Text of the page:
There are other disruptions in Africa and South America, but not greatly affecting the outcome of the main struggle between left and right. In much of Africa, where colonial power had held sway for many years and where a huge number of slaves had been shipped across the Atlantic to support the American and Caribbean plantations, little had been done to prepare the indigenous peoples to govern themselves. The extractive industries that were put in to take out minerals needed in Europe had systems in place which were devised to ship out the minerals to the controlling country. There was little or no attempt to better the country, in terms of education, infrastructure and skills development, where the extraction had taken place. The result was that the elite of the country, gaining independence, carried on the way things had been before independence and became hugely rich, while the poor just became poorer and poorer. A terrible legacy of colonialism! And certain countries in the north have, in the past few years, been severely affected by fundamental Islamic factions.
In the case of South (Latin) America, we have a mix of countries and the way they are run, significantly influenced by their Spanish or Portuguese legacy. The main problem is the growing and manufacture and the export of drugs and the emigration of people to the USA to get away from poverty. There is no major war ongoing although there have been attempts by some internal factions to take over a specific country for personal gain, which meets with the people’s resistance.
However, China is a large country with a centrally controlled communist regime in charge. In the past 30-40 years, with the passing of Mao Tse Tung and the accession of Deng the strict rigidity of the rules of government were eased and the economy started to grow. As a result, their economy has grown steadily, if not spectacularly at times, albeit from a comparatively low base and is now one of the largest in the world. They are not averse to taking new ideas from the west, sometimes openly but other times by stealth, which is of considerable concern to the west, which have established the norms, rules and rights of business. There was hope in the 1980s that they were changing and welcoming some democratic freedoms, but this altered in 1989 when a student demonstration was brutally quashed at Tienmanman square. The leaders had taken fright, things were getting out of control, and freedoms had to be curtailed and brought back under control. This was also a warning to the western democracies; there was only one way to do business in China and that was the Chinese way.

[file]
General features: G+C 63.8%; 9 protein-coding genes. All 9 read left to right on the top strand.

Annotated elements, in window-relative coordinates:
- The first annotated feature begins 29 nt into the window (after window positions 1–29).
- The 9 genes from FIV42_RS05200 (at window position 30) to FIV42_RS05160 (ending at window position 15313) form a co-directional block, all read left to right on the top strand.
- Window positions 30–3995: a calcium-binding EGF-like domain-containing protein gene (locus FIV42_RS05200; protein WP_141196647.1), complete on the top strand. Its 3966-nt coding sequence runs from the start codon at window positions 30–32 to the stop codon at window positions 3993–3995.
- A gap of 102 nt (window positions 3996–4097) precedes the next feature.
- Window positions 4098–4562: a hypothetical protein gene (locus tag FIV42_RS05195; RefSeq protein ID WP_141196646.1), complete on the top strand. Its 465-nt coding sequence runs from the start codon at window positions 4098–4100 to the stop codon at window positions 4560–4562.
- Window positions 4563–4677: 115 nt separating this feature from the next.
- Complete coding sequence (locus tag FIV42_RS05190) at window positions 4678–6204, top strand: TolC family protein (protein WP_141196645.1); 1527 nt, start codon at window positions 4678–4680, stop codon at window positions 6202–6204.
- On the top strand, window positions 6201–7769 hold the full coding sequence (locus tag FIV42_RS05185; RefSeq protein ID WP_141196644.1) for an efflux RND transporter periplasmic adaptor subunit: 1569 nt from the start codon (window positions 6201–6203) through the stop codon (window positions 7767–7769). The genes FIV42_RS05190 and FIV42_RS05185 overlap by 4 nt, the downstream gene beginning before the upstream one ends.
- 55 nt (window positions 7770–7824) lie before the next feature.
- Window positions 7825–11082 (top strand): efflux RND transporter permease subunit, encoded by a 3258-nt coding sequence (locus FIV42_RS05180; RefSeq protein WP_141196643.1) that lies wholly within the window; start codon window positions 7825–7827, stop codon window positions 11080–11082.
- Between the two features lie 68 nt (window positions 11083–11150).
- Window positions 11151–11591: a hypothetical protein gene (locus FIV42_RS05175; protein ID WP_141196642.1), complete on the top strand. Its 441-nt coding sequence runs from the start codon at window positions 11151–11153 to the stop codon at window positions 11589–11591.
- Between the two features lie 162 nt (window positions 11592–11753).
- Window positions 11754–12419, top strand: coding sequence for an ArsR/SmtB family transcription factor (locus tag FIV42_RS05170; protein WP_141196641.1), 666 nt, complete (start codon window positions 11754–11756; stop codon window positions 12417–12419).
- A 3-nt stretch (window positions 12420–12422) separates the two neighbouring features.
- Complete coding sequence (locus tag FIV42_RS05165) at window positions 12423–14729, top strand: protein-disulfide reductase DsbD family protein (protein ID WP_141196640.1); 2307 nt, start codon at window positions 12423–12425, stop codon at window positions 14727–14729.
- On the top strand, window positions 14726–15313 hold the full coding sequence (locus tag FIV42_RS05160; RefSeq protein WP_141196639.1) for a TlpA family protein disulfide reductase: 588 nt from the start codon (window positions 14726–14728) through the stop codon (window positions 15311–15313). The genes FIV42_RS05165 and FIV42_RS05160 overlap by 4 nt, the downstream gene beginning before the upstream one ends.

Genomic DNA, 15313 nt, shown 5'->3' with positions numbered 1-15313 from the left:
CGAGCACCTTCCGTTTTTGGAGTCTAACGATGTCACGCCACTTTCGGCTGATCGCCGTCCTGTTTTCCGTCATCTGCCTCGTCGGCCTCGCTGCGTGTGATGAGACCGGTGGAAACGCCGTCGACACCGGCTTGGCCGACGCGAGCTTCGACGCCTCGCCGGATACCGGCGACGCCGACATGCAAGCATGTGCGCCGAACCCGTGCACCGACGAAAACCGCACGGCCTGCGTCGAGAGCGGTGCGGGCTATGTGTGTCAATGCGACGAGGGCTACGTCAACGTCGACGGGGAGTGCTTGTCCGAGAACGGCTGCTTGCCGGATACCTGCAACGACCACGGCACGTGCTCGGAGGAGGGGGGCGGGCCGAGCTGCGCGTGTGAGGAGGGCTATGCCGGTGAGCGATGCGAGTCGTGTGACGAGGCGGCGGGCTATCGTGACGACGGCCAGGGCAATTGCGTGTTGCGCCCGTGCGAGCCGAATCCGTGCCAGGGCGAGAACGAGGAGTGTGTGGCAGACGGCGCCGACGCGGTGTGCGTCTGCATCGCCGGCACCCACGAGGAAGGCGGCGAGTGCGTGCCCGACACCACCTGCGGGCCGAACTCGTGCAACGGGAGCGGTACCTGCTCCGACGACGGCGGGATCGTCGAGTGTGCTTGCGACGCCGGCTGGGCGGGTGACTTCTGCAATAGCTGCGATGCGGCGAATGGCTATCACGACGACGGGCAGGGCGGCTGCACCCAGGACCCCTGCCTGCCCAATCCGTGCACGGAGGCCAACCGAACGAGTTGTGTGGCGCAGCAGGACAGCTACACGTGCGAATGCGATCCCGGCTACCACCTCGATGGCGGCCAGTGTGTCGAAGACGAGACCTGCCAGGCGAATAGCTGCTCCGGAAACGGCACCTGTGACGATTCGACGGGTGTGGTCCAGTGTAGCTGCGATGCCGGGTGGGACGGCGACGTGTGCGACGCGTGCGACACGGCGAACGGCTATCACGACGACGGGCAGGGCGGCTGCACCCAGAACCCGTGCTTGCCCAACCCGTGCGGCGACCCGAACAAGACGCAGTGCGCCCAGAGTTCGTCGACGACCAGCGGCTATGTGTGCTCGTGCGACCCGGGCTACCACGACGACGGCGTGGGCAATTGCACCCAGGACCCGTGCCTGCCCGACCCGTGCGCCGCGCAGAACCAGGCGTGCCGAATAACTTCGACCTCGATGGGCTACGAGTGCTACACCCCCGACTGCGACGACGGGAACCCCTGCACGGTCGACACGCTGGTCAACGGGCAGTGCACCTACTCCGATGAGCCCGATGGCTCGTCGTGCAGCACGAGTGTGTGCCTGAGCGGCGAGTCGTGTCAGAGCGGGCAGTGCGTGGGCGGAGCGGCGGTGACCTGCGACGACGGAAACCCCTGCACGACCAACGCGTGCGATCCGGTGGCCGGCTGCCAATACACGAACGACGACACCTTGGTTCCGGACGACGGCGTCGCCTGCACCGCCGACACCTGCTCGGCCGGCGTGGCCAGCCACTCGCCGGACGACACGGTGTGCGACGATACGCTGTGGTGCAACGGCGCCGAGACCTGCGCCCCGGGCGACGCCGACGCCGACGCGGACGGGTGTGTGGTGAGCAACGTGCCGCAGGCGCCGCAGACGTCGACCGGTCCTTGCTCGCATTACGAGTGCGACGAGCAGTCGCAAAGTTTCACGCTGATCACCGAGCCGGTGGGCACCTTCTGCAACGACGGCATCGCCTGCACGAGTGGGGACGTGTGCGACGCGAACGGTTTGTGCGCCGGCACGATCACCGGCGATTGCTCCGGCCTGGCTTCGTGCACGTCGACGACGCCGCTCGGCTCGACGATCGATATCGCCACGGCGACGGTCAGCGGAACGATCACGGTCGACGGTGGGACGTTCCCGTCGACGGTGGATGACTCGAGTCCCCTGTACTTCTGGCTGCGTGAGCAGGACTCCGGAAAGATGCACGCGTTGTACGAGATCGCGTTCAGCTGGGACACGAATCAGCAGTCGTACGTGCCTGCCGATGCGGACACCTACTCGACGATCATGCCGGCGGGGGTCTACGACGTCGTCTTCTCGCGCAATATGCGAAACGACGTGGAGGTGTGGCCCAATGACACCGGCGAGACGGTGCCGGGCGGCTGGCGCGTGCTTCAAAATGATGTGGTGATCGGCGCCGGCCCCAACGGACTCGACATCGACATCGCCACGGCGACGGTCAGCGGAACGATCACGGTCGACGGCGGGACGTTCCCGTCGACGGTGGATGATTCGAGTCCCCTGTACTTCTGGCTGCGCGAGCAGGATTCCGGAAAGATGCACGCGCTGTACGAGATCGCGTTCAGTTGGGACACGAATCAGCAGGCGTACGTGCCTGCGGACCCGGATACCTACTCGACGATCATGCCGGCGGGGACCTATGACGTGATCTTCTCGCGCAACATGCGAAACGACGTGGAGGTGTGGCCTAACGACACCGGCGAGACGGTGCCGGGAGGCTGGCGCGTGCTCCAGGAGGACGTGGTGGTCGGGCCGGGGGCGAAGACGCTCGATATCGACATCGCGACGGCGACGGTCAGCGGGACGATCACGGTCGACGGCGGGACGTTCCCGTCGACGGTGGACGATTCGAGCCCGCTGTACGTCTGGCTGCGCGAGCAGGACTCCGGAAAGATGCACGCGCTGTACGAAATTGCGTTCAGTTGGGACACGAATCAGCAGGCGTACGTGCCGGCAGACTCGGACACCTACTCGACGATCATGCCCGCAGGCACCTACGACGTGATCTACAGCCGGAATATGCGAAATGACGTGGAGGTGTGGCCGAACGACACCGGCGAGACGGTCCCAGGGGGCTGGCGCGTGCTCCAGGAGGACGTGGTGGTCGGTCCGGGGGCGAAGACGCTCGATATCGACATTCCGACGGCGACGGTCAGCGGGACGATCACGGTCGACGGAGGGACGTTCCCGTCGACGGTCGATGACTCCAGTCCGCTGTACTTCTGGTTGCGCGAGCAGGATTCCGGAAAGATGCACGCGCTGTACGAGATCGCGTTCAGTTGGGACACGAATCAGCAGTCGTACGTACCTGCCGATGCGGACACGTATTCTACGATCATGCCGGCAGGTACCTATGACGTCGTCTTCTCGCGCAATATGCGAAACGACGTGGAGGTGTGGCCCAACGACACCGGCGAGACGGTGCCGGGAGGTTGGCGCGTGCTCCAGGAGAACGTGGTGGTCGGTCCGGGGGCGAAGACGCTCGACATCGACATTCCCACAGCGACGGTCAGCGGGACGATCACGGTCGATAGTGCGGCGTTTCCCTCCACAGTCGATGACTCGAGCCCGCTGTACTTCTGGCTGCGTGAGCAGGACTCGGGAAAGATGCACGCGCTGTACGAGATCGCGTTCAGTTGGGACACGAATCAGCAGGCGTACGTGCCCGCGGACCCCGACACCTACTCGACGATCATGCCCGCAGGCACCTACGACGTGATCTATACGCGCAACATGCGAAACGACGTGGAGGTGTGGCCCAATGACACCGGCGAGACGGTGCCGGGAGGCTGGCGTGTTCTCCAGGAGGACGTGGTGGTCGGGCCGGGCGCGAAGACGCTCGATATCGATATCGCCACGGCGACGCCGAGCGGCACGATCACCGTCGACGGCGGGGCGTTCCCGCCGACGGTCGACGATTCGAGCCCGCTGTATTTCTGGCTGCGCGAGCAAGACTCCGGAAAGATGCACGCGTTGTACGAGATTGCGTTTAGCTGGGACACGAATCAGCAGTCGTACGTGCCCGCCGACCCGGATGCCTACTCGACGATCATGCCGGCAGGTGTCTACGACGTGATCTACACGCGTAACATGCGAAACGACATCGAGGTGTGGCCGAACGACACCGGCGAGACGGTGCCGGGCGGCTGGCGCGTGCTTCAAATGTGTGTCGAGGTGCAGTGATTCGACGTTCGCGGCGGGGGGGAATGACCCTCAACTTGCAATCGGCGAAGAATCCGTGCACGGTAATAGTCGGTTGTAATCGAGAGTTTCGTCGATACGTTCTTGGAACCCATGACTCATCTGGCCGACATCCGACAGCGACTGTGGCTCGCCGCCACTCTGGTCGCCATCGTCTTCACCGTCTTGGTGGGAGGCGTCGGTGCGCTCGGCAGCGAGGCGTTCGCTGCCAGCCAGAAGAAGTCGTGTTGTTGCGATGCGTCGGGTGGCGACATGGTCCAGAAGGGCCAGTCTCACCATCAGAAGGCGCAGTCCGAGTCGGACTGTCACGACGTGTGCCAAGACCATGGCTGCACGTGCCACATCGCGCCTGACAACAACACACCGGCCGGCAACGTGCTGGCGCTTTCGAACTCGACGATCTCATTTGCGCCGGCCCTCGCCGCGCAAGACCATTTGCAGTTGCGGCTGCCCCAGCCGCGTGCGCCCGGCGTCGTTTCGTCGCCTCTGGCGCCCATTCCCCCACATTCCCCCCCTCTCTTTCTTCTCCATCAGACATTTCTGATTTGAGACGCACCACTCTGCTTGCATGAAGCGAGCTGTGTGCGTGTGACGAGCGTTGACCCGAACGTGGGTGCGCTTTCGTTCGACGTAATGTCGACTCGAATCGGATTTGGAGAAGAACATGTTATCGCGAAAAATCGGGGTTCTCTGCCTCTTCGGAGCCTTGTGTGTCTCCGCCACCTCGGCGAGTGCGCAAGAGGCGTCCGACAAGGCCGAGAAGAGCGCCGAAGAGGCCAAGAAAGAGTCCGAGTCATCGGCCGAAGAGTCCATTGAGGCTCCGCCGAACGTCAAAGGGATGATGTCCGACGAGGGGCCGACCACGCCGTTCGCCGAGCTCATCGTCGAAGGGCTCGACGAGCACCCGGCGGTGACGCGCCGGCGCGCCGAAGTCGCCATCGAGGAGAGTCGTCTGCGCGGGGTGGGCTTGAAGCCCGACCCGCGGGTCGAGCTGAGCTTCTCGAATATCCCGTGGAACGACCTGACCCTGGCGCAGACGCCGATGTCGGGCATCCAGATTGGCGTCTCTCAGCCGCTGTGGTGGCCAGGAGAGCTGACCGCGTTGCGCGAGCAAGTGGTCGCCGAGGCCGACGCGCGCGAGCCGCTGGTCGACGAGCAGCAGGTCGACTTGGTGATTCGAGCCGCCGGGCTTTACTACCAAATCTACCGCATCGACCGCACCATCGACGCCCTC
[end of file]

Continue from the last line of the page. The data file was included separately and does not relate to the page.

In 1997, the lease that the UK government held over the territories that encompassed Hong Kong was coming to an end and the territories were due to be handed back. There was some discussion on trying to extend the lease but this was really a non-starter. One of the terms that the British extracted in the departure agreement was that for the first 50 years the conditions which had been set up for the citizens of Hong Kong would be honoured. China agreed to approve the idea of ‘’one country and two systems’’. However, in recent times with Comrade Xi Jaoping feeling that his and the Chinese government’s power is on the increase he could ignore the agreement. There have been unsettling very large demonstrations in Hong Kong as Beijing turns the screw on democratic freedoms, and Hong Kong is brought in line with direct central government policy.